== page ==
AUSTRALIAN ROMANTIC & CLASSICAL ORCJESTRA-‘CAVATINA’ : MELBOURNE DIGITAL CONCERT HALL

Melbourne Digital Concert Hall is the timely creation of Adele Schonhardt and Chris Howlett. This busy and varied online space has already done so much to preserve some of the performance momentum and income stream of so many Australian musicians during this time of live venue closure.

Last Friday, July 10, six local string musicians from the Australian Romantic & Classical Orchestra, namely Rachael Beesley and Anna McMichael (violin), Simon Oswell and Katie Yap (viola), Natasha Kraemer (cello) and Emma Sullivan (double bass) took the Athenaeum Theatre stage to be filmed and streamed for a wide audience. This programme was very nicely described in programme notes by Charles MacInnes, made available before and during the streaming.

Above: This streaming event was introduced by Chris Howlett, co-director with Adele Schonhardt of the Melbourne Digital Concert Hall.

We were once more inspired, educated and enlightened during this online event by ARCO’s typically dynamic programme juxtapositions. Innovative works from the teenage Mozart and Mendelssohn sat comfortably beside the oft overlooked Mannheim composer Franz Xaver Richter as well as Romantic period expression from late in Beethoven’s life and chamber music from opera great Rossini.

These comfortable contrasts were brought freshly to life through the musicians’ elevated, careful attention to detail and the satisfying power of their intimate conversation. It was this concert’s thread of lyricism spanning the eighteenth and nineteenth centuries as indicated by its title, Cavatina, which was an endearing and exciting highlight of this programme’s architecture.

The inclusion of the ‘cavatina’ Adagio molto espressivo movement from Beethoven’s sprawling String Quartet No 13 Opus 130 formed a beautifully calm pivot at the centre of this event’s musical action, as it always does in the flow of Beethoven’s quartet work. Here, the expansion to six instruments delivered us very lush gestures indeed.

A welcome return of ARCO’s exemplary crisp balance made for an arresting opening to the concert. This sextet’s delivery of Mozart’s Divertimento in F major K138. This work’s outer movements sparkled with Italianate buoyancy and the central Andante was drenched in classical period cantabile poise.

Above : The music of Franz Xaver Richter was brought to us during this       event.

Following the Mozart came this programme’s customary gift to audiences from ARCO of a lesser heard but wonderful work. Franz Xavier Richter’s Sinfonia à Quattro in B flat major stepped us back in time from Mozart’s work but not in interest or successful performance. The uniqueness of approach by Richter and his clever level of writing, as introduced well by Rachael Beesley, led to an amazing musical discovery for us.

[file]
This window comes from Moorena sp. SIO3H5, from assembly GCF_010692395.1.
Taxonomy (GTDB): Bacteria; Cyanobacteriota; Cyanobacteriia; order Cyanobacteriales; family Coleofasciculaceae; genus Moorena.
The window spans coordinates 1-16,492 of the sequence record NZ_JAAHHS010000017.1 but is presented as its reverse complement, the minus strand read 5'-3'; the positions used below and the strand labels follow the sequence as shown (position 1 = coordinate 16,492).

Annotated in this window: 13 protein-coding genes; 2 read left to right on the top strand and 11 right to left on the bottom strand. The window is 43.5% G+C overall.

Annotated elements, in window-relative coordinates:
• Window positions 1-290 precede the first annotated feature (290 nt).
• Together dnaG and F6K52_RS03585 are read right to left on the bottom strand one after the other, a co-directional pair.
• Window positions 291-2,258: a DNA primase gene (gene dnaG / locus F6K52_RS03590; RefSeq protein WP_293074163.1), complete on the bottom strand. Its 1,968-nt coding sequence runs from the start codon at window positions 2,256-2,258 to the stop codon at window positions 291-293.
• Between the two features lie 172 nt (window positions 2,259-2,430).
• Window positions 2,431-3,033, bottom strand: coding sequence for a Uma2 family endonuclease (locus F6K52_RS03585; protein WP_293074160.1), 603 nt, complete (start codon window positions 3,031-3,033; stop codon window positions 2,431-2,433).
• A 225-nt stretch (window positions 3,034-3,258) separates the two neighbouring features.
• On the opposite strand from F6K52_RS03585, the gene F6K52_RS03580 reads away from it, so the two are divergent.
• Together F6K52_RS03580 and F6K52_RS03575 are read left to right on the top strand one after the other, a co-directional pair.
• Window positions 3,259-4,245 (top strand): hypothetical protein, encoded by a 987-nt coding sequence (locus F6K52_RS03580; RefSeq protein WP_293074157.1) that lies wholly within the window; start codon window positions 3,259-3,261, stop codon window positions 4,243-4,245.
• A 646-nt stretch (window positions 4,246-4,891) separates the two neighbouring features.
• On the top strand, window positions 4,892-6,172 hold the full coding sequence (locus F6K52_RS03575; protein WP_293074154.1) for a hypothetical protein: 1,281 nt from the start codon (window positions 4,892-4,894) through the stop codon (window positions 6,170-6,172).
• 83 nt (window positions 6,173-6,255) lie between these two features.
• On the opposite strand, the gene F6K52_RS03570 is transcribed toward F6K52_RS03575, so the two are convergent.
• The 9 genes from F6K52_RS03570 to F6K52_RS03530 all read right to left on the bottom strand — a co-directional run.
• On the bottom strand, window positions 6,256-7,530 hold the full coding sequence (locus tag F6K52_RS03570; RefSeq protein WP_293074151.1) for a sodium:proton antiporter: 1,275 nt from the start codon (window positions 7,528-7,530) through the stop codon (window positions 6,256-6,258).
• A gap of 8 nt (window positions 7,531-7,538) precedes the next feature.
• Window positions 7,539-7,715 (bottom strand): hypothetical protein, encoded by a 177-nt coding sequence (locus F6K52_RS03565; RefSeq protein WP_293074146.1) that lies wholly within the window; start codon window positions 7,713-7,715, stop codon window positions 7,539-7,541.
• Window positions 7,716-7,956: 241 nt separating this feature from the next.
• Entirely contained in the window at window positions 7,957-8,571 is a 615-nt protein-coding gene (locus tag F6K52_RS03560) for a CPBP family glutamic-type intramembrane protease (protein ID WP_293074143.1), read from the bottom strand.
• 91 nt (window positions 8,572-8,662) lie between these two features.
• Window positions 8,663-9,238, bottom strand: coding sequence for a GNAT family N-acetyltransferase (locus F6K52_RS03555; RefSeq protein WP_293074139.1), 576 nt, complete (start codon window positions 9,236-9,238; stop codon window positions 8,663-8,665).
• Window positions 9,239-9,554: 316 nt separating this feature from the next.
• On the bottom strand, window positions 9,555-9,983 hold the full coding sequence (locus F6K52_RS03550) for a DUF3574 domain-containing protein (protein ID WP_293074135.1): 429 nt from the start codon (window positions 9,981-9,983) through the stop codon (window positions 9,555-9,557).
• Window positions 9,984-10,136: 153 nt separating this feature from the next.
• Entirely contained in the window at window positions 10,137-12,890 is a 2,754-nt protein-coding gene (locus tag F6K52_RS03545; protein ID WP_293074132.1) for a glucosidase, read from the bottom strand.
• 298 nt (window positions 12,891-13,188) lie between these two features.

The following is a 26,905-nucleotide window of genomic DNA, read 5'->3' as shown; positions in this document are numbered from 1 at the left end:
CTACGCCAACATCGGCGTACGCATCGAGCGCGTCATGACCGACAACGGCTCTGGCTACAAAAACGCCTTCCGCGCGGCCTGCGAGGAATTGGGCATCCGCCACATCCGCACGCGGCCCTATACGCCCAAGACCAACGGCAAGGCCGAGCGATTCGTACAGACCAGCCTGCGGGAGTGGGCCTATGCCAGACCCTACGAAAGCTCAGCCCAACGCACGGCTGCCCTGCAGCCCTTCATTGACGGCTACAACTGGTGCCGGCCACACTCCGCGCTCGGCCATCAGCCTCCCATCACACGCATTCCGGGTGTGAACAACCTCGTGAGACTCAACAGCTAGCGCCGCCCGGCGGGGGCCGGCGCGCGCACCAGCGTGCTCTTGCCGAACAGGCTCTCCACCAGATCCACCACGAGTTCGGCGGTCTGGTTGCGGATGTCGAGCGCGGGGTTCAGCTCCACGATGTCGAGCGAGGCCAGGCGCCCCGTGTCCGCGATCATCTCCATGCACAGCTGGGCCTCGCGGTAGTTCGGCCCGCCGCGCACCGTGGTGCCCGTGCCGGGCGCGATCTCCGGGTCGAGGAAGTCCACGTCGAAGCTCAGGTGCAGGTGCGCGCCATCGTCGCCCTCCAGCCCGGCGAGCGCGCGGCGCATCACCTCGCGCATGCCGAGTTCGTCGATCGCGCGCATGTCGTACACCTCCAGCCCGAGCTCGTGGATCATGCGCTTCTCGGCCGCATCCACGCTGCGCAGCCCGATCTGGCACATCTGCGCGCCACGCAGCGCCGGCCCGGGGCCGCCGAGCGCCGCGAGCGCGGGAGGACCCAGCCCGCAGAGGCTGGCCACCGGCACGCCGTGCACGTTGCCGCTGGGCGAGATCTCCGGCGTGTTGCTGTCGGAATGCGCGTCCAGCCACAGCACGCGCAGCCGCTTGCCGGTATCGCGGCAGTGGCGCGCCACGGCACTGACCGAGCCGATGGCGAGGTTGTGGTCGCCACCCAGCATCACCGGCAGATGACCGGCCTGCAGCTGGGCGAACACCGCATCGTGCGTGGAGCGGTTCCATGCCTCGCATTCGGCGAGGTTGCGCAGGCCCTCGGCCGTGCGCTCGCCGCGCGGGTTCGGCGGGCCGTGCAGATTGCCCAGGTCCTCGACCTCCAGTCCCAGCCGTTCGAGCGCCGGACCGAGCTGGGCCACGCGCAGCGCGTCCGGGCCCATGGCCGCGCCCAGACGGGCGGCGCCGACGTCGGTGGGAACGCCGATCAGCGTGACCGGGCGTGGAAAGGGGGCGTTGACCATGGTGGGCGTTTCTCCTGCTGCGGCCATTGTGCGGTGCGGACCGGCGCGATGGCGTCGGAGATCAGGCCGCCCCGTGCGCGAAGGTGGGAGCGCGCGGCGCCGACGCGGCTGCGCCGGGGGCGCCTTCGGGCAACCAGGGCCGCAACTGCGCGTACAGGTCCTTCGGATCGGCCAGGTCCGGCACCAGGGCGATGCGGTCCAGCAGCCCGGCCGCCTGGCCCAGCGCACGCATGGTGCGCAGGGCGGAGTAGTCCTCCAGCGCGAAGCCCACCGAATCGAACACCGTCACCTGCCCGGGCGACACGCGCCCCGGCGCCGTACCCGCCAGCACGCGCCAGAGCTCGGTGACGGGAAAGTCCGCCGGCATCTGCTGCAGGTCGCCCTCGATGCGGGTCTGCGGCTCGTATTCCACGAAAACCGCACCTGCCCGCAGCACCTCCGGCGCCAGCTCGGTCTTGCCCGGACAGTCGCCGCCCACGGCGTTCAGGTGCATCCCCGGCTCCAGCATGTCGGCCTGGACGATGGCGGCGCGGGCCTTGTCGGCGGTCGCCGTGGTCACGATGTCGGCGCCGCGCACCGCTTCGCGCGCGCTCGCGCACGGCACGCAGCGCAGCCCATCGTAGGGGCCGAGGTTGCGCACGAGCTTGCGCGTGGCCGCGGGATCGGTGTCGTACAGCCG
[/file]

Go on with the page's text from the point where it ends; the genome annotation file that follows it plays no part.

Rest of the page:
Following the central Cavatina, more joyful singing and development of character-filled chamber music ingredients ensued. This was through a spirited reading by the group of Rossini’s charming, chameleon-like and well-humoured String Sonata No 1 in G major.

Above: Violinist and Co-Director with Nicole Van Bruggen of Australian Romantic & Classical Orchestra, Rachael Beesley. 

This performance was stripped back to an erudite examination of its well-sculptured fragments for the original quartet scoring of violins, cello and double bass. This event’s feature on lyrical elements appeared with searching depth in the middle movement. The tossing of material between soloists in the final movement a delightful conversational moment.

This successful streaming concluded with more prodigious emotion and mature vistas in the thirteen-year-old Mendelssohn’s prodigious Sinfonia No 10 in B minor, reflecting the youthful promise of the opening Mozart work.

Australian Romantic & Classical Orchestra’s musicians showed in this and all works their expertise at crossing two centuries with their HIP approach to string and ensemble playing. It was a nice reminder of their routinely commanding live concert presence. The string players sang with warmth and clean joy to us via a well-planned programme well-supported online concert, exquisitely executed, maintaining warmth at a distance.

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